It's useful to warn engineers against taking decisions without any supporting facts and numbers, just taking for granted what salesmen say. When just connected to the grid, an induction motor will probably have more than necessary flux, because it will probably work below its nominal power. The assumption that one can exactly match the size of the motor to the application is unrealistic. The motor cannot be sized for exactly the required torque for many reasons, including the fact that sizes are at a fixed step, and grid voltage and load are not exactly constant. It can then happen that, even accounting for variable frequency drive (VFD) losses, the reduced flux level at lower-than-nominal torque can give VFD an advantage, if the drive control has a careful efficiency approach.
I tried to follow back the citations for the formulas used in losses calculation in the white paper, and they seem quite strange. In particular, it makes little sense to consider 3hp of losses in the VFD at no current, even for a >200hp nominal power.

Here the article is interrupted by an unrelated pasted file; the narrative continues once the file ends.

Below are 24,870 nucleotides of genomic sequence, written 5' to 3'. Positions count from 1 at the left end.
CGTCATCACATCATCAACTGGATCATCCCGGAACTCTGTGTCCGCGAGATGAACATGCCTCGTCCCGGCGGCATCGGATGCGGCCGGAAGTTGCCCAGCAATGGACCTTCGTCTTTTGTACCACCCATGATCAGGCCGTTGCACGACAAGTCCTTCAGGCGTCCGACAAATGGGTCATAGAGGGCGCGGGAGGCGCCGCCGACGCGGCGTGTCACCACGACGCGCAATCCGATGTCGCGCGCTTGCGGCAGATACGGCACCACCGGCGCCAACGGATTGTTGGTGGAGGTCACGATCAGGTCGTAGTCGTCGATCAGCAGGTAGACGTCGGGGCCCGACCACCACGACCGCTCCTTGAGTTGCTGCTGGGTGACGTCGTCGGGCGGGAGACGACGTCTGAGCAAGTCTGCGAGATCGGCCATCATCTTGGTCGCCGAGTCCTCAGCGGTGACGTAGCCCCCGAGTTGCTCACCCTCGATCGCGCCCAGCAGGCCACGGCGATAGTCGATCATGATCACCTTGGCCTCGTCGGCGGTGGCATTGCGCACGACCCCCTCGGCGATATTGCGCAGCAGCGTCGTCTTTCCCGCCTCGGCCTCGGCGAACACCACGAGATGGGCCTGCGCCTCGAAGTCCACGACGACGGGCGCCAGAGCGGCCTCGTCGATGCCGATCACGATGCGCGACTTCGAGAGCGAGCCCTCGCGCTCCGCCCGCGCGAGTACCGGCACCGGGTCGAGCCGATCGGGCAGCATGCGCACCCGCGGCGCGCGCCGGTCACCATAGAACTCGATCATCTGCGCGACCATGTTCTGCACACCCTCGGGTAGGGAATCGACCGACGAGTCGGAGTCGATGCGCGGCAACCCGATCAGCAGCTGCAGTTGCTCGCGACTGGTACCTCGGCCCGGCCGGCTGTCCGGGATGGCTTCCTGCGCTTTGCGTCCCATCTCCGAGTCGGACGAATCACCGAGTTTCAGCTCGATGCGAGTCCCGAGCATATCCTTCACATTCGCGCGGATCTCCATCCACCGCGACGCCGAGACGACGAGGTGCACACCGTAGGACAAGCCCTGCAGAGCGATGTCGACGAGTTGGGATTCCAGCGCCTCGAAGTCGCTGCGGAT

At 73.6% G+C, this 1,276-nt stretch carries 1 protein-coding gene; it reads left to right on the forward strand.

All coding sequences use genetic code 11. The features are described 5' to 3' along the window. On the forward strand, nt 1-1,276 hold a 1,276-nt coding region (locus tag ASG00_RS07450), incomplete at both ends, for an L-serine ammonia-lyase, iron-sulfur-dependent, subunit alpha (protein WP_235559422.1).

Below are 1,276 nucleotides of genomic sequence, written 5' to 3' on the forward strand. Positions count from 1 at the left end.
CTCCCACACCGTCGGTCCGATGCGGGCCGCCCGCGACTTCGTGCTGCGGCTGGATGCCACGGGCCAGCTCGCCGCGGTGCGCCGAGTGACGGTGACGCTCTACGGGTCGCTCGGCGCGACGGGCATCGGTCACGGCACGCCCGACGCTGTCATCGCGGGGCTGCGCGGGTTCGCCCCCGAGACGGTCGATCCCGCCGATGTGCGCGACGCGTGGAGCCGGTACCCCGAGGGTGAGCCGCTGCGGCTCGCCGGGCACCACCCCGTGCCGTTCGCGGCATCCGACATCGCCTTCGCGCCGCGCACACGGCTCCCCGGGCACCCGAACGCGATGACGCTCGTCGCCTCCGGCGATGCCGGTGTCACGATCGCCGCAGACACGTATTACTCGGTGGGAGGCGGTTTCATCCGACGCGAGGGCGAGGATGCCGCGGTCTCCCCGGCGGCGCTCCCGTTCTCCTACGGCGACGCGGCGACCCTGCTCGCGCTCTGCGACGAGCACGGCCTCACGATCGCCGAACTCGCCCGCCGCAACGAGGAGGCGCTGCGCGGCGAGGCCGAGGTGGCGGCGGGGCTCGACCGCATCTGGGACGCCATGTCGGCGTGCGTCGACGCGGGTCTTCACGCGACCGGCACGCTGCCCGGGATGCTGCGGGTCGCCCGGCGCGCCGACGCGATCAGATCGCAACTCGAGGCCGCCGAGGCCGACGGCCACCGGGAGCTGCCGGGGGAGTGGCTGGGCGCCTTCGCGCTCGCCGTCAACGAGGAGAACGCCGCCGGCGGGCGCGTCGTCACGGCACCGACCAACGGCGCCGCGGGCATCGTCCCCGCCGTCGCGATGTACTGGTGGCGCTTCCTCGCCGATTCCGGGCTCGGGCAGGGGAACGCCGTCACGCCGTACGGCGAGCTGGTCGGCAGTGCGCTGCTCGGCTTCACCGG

Almost all applications are sized for the hp that will be needed when there is eventual wear and degradation in the mechanical system, not for the hp required to drive the load when everything is brand-spanking new. That means that there are service factors and margins built in to the sizing from the very beginning. Consider a fan system. Eventually, the system will develop leakage in the ducting, so we add enough fan and power to cover needs PLUS a 15% margin for leakage. Eventually the fan itself will wear and not produce design airflow without a little extra power, so that another 10% margin. Dampers or control vanes definitely wear and leak over time, so we add another 15% margin. Hence, when new, the fan and the drive power are stacked with capability to produce much more air than needed, so 100% rated FLOW, may only require 70% speed. Even with this full RATED FLOW application, the VFD would be a quick payback while running at 100% rated flow, 100% of the time. The other factor that is forgotten by many is that the VFD does correct the power factor of the motor, which may or may not be significant, depending upon electric power rate structure and the speed/design of the electric motor, but should not be neglected. There is a reason engineers are paid to understand and evaluate such things, it IS too easy to oversimplify!